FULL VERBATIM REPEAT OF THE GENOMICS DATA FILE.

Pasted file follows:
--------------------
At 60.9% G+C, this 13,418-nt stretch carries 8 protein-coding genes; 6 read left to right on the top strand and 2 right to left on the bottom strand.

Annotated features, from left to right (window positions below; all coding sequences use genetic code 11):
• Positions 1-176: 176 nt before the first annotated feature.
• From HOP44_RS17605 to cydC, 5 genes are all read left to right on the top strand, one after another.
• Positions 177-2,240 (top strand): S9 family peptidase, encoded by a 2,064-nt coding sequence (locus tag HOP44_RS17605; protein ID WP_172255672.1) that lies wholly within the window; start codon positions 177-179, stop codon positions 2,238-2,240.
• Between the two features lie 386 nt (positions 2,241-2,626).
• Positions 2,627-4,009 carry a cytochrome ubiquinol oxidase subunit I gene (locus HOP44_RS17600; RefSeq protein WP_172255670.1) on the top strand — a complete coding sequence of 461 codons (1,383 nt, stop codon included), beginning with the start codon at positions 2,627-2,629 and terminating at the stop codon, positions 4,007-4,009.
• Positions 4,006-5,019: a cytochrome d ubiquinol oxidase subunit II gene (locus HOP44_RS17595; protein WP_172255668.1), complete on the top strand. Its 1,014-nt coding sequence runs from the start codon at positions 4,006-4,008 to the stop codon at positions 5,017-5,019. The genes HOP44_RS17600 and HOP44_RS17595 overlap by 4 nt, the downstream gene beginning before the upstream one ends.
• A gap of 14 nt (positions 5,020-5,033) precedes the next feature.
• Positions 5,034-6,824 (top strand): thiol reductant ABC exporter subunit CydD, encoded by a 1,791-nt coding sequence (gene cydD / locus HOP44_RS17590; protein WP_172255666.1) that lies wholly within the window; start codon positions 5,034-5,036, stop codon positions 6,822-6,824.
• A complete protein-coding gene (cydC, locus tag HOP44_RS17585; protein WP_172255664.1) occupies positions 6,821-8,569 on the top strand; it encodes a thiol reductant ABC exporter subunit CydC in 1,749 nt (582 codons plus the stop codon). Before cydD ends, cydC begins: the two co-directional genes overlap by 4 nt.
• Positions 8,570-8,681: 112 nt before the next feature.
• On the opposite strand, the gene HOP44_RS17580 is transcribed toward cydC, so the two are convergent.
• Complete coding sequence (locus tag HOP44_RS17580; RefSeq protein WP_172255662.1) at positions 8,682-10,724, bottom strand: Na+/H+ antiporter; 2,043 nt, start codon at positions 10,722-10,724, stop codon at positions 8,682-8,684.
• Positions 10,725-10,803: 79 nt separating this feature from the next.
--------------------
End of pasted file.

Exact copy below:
At 60.9% G+C, this 13,418-nt stretch carries 8 protein-coding genes; 6 read left to right on the top strand and 2 right to left on the bottom strand.

Annotated features, from left to right (window positions below; all coding sequences use genetic code 11):
• Positions 1-176: 176 nt before the first annotated feature.
• From HOP44_RS17605 to cydC, 5 genes are all read left to right on the top strand, one after another.
• Positions 177-2,240 (top strand): S9 family peptidase, encoded by a 2,064-nt coding sequence (locus tag HOP44_RS17605; protein ID WP_172255672.1) that lies wholly within the window; start codon positions 177-179, stop codon positions 2,238-2,240.
• Between the two features lie 386 nt (positions 2,241-2,626).
• Positions 2,627-4,009 carry a cytochrome ubiquinol oxidase subunit I gene (locus HOP44_RS17600; RefSeq protein WP_172255670.1) on the top strand — a complete coding sequence of 461 codons (1,383 nt, stop codon included), beginning with the start codon at positions 2,627-2,629 and terminating at the stop codon, positions 4,007-4,009.
• Positions 4,006-5,019: a cytochrome d ubiquinol oxidase subunit II gene (locus HOP44_RS17595; protein WP_172255668.1), complete on the top strand. Its 1,014-nt coding sequence runs from the start codon at positions 4,006-4,008 to the stop codon at positions 5,017-5,019. The genes HOP44_RS17600 and HOP44_RS17595 overlap by 4 nt, the downstream gene beginning before the upstream one ends.
• A gap of 14 nt (positions 5,020-5,033) precedes the next feature.
• Positions 5,034-6,824 (top strand): thiol reductant ABC exporter subunit CydD, encoded by a 1,791-nt coding sequence (gene cydD / locus HOP44_RS17590; protein WP_172255666.1) that lies wholly within the window; start codon positions 5,034-5,036, stop codon positions 6,822-6,824.
• A complete protein-coding gene (cydC, locus tag HOP44_RS17585; protein WP_172255664.1) occupies positions 6,821-8,569 on the top strand; it encodes a thiol reductant ABC exporter subunit CydC in 1,749 nt (582 codons plus the stop codon). Before cydD ends, cydC begins: the two co-directional genes overlap by 4 nt.
• Positions 8,570-8,681: 112 nt before the next feature.
• On the opposite strand, the gene HOP44_RS17580 is transcribed toward cydC, so the two are convergent.
• Complete coding sequence (locus tag HOP44_RS17580; RefSeq protein WP_172255662.1) at positions 8,682-10,724, bottom strand: Na+/H+ antiporter; 2,043 nt, start codon at positions 10,722-10,724, stop codon at positions 8,682-8,684.
• Positions 10,725-10,803: 79 nt separating this feature from the next.